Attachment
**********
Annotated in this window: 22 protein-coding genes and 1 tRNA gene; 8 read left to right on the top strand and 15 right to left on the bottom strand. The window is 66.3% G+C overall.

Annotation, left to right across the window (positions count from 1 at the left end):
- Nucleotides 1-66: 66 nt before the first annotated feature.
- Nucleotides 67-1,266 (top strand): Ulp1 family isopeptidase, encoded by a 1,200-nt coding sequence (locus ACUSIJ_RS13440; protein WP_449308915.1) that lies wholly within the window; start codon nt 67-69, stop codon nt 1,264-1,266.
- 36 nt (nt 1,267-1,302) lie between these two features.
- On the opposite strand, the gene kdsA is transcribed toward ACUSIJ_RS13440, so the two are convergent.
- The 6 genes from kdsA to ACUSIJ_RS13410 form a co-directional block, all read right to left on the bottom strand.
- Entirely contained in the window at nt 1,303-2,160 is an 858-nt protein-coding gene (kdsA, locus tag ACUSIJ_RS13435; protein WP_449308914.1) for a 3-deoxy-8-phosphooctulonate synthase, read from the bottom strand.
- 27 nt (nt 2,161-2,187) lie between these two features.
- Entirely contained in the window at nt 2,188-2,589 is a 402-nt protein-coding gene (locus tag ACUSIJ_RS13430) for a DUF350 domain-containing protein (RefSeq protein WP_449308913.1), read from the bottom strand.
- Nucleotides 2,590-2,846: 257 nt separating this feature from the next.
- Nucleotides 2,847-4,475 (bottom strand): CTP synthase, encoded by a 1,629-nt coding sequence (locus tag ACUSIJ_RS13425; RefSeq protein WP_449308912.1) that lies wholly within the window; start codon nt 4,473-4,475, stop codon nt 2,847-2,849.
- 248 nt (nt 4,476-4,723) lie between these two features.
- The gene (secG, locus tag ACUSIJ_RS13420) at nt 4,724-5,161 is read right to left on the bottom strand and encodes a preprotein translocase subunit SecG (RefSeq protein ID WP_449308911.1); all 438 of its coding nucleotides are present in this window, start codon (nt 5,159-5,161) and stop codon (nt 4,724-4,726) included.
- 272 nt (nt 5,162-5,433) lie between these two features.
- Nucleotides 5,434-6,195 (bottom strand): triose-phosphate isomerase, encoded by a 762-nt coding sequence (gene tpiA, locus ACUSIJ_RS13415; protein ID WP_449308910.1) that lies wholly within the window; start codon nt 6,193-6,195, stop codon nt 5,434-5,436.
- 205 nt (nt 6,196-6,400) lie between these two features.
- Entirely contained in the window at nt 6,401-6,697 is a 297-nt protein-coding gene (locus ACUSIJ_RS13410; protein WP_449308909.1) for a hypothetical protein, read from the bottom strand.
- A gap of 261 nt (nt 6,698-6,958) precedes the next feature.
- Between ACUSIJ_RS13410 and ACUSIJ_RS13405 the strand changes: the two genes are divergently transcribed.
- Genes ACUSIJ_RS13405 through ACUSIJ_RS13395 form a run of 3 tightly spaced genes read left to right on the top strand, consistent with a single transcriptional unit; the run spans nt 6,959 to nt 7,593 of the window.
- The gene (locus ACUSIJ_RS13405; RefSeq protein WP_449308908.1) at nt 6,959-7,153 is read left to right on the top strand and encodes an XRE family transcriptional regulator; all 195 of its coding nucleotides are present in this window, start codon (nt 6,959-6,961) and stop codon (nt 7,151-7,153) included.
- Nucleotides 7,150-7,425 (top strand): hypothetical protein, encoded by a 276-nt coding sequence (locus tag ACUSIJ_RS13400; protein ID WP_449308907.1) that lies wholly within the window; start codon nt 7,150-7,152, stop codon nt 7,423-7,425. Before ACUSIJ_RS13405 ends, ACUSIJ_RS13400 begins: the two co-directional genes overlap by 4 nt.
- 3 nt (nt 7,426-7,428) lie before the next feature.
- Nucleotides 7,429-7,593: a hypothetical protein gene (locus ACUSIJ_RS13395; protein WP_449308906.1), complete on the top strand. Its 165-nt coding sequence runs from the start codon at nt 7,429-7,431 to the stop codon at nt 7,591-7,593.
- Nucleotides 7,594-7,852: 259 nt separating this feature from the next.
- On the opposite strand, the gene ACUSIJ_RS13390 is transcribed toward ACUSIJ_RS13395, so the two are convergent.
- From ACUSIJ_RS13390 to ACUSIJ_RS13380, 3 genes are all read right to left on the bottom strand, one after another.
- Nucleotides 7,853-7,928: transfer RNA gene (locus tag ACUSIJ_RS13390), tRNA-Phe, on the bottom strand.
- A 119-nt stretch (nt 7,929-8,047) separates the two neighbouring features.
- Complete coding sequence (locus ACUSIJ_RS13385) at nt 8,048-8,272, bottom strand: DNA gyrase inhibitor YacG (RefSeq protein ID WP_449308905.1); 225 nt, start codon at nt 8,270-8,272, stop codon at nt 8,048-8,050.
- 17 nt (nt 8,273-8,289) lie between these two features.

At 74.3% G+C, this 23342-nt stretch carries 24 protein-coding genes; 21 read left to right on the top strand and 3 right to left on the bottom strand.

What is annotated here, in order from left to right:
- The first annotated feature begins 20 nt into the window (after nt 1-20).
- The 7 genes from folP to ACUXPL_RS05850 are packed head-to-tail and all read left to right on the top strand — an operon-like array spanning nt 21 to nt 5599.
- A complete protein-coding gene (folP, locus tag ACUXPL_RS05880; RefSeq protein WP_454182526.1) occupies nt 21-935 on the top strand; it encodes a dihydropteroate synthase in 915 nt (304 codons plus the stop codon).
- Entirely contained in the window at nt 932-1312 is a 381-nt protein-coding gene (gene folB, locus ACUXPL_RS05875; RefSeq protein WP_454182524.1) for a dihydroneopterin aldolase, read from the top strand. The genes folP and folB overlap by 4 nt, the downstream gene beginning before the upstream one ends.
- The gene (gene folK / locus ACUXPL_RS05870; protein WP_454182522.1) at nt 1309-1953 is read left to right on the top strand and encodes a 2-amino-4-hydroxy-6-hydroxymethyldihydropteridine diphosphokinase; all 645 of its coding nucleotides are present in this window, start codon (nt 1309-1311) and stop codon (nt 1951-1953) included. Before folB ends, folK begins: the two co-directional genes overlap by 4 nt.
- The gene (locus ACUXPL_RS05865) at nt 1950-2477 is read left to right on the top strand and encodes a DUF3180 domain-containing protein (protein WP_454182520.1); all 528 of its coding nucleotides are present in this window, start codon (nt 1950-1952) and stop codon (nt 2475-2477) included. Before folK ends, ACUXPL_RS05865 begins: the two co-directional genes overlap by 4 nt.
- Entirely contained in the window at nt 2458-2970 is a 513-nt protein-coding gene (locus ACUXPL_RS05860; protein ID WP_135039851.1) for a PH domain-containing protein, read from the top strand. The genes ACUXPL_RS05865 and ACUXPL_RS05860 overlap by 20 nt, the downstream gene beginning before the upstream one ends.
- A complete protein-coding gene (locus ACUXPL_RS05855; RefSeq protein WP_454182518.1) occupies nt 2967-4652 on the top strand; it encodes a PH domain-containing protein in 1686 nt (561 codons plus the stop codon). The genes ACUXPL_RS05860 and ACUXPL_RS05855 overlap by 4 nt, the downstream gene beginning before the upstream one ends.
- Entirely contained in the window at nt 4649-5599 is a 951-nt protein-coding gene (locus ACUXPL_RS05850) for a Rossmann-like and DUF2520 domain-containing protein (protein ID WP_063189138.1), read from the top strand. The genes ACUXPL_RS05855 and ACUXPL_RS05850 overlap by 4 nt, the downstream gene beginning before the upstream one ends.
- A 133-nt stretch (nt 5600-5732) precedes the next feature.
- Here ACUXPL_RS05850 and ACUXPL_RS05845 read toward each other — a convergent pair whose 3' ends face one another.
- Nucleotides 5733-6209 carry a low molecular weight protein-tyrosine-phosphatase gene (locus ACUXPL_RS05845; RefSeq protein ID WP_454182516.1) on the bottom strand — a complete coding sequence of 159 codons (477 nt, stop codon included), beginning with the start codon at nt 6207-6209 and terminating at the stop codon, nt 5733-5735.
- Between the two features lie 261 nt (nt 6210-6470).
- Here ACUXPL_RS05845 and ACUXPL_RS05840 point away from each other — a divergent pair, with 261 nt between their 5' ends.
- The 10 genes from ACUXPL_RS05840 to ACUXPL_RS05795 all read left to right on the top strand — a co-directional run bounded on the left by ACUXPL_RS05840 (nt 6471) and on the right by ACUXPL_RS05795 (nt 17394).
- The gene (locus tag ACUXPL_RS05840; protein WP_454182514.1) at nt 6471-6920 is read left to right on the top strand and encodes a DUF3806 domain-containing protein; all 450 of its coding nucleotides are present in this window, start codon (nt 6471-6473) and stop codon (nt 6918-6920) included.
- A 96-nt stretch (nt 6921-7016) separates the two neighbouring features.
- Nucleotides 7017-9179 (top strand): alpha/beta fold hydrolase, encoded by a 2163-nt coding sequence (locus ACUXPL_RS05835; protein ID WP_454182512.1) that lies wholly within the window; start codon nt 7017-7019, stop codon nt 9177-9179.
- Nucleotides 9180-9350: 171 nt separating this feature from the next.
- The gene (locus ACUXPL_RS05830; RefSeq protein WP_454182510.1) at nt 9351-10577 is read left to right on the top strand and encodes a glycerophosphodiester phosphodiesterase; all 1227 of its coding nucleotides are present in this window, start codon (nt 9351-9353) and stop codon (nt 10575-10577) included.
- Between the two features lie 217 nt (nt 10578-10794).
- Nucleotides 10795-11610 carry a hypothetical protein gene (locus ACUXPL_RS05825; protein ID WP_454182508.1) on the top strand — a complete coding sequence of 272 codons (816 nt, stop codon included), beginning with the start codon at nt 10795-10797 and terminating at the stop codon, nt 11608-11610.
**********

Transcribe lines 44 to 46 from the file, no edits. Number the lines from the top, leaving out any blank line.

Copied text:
- A 133-nt stretch (nt 5600-5732) precedes the next feature.
- Here ACUXPL_RS05850 and ACUXPL_RS05845 read toward each other — a convergent pair whose 3' ends face one another.
- Nucleotides 5733-6209 carry a low molecular weight protein-tyrosine-phosphatase gene (locus ACUXPL_RS05845; RefSeq protein ID WP_454182516.1) on the bottom strand — a complete coding sequence of 159 codons (477 nt, stop codon included), beginning with the start codon at nt 6207-6209 and terminating at the stop codon, nt 5733-5735.